Blogposts and Bulletins

Events and presentations

  • Webinar: Towards Ocean Equity

    World class experts introduce new research examining the role of equity in securing a sustainable ocean economy – one that puts people at the center.

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  • Measuring Gender-Transformative Change in Agriculture: A review of the literature and promising practices

    Gender inequalities are recognized as both a major driver of poverty and an impediment to agricultural development. Understanding complex processes of social change remains a critical challenge..

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  • A Gender Transformative Approach: Why what and how?

    This presentation was given by Cynthia McDougall (WorldFish Center), as part of the Annual Scientific Conference hosted by the University of Canberra and co-sponsored by the University of Canberra, the Australian Centre for International Agricultural Research (ACIAR) and CGIAR Collaborative Platform for Gender Research. The event took place on April 2-4, 2019 in Canberra, Australia.

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  • Contesting gender: The translation of gender commitments into action in small-scale fisheries in the Pacific Islands

    This presentation was given by Sarah Lawless (ARC Centre for Coral Reef Studies), as part of the Annual Scientific Conference hosted by the University of Canberra and co-sponsored by the University of Canberra, the Australian Centre for International Agricultural Research (ACIAR) and CGIAR Collaborative Platform for Gender Research. The event took place on April 2-4, 2019 in Canberra, Australia.

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  • Measuring gender transformative change: Frameworks, Characteristics, Methodologies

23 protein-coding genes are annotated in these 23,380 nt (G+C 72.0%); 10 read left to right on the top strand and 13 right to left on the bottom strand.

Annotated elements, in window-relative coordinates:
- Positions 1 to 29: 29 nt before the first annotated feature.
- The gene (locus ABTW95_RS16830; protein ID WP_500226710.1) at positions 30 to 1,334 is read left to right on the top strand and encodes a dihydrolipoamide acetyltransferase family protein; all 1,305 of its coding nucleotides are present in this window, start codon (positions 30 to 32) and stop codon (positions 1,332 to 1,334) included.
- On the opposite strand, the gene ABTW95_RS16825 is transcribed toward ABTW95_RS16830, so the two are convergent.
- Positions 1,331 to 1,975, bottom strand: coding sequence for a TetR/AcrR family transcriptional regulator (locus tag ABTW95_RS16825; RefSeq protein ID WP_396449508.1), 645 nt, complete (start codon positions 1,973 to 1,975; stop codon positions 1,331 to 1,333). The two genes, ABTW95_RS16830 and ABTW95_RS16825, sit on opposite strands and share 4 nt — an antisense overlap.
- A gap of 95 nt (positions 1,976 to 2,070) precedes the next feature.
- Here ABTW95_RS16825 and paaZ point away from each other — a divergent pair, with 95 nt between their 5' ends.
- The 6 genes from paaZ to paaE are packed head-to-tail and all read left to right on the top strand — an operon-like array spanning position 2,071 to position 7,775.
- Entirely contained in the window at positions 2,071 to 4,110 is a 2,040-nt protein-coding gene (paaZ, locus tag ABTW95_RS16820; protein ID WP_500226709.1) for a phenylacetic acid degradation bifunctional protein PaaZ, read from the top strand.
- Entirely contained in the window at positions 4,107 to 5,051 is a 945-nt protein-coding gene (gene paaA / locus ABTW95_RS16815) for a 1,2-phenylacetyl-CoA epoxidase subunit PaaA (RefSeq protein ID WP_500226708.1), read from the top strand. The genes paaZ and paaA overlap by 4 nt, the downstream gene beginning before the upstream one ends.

In this presentation to the 'Joint Program on Gender Transformative Approaches to Food Security & Nutrition, Inception Workshop' (Rome, May 6-8, 2019), Dr Cynthia McDougall outlines some key ideas to guide measuring gender transformative change.

  • Gender Transformative Approaches: Strategies and Emerging Outcomes

    Presentation by WorldFish Gender team at Global Conference on Gender in Aquaculture & Fisheries held on 18-21 October 2018 in Bangkok, Thailand

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  • Gender Equity, Equality and Development: Beyond Zero Sum

    As the world progresses towards an uncertain future, the assumptions we have are incredibly important to consider. Join Cynthia McDougall in an exploration of Zero Sum situations where one must lose for another to gain in the areas of gender equality, and how the future changes everything.

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Coming Soon

  • Toward structural change: Gender Transformative Approaches. Chapter 10 in Pyburn, R. And A. van Eerdewjk, A. (eds.) Forthcoming in 2020 in Advancing gender equality through agricultural and environmental research: past, present and future. IFPRI, Washington, DC.

    McDougall, C., L. Badstue, A. Mulema, G. Fischer, D. Najar, R. Pyburn, M. Elias, D. Joshi, A.Vos (forthcoming, 2020).

  • Gender and the political economy of fish agri-food systems in the Global South. In C. E. Sachs, L. Jensen, P. Castellanos, & K. Sexsmith. (2020). Routledge Handbook of Gender and Agriculture.

    Rajaratnam, S., Ahern, M. & McDougall, C. (forthcoming 2020).